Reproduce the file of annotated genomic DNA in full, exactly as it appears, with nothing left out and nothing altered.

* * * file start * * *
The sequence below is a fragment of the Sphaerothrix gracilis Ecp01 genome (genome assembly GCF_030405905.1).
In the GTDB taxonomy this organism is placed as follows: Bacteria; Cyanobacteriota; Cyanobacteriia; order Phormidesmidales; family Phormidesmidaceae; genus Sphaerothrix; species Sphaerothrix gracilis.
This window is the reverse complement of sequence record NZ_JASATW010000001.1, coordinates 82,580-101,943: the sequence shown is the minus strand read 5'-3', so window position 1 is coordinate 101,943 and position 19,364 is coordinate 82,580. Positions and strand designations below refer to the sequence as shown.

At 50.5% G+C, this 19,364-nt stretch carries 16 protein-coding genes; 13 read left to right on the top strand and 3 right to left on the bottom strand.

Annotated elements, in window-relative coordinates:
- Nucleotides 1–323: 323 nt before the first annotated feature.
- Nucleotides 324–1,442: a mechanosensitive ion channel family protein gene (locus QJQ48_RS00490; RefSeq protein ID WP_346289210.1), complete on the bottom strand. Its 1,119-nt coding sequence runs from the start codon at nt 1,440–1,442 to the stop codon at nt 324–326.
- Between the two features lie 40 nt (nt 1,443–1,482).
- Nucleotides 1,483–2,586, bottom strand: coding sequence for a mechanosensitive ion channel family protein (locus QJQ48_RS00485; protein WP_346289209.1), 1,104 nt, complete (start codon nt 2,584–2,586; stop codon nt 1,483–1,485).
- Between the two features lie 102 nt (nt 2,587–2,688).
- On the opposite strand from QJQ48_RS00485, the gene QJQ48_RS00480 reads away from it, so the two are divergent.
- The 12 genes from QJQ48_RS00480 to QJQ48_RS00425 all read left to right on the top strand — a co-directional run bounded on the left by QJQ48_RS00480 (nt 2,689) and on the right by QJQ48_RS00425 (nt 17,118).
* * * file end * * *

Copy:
The sequence below is a fragment of the Sphaerothrix gracilis Ecp01 genome (genome assembly GCF_030405905.1).
In the GTDB taxonomy this organism is placed as follows: Bacteria; Cyanobacteriota; Cyanobacteriia; order Phormidesmidales; family Phormidesmidaceae; genus Sphaerothrix; species Sphaerothrix gracilis.
This window is the reverse complement of sequence record NZ_JASATW010000001.1, coordinates 82,580-101,943: the sequence shown is the minus strand read 5'-3', so window position 1 is coordinate 101,943 and position 19,364 is coordinate 82,580. Positions and strand designations below refer to the sequence as shown.

At 50.5% G+C, this 19,364-nt stretch carries 16 protein-coding genes; 13 read left to right on the top strand and 3 right to left on the bottom strand.

Annotated elements, in window-relative coordinates:
- Nucleotides 1–323: 323 nt before the first annotated feature.
- Nucleotides 324–1,442: a mechanosensitive ion channel family protein gene (locus QJQ48_RS00490; RefSeq protein ID WP_346289210.1), complete on the bottom strand. Its 1,119-nt coding sequence runs from the start codon at nt 1,440–1,442 to the stop codon at nt 324–326.
- Between the two features lie 40 nt (nt 1,443–1,482).
- Nucleotides 1,483–2,586, bottom strand: coding sequence for a mechanosensitive ion channel family protein (locus QJQ48_RS00485; protein WP_346289209.1), 1,104 nt, complete (start codon nt 2,584–2,586; stop codon nt 1,483–1,485).
- Between the two features lie 102 nt (nt 2,587–2,688).
- On the opposite strand from QJQ48_RS00485, the gene QJQ48_RS00480 reads away from it, so the two are divergent.
- The 12 genes from QJQ48_RS00480 to QJQ48_RS00425 all read left to right on the top strand — a co-directional run bounded on the left by QJQ48_RS00480 (nt 2,689) and on the right by QJQ48_RS00425 (nt 17,118).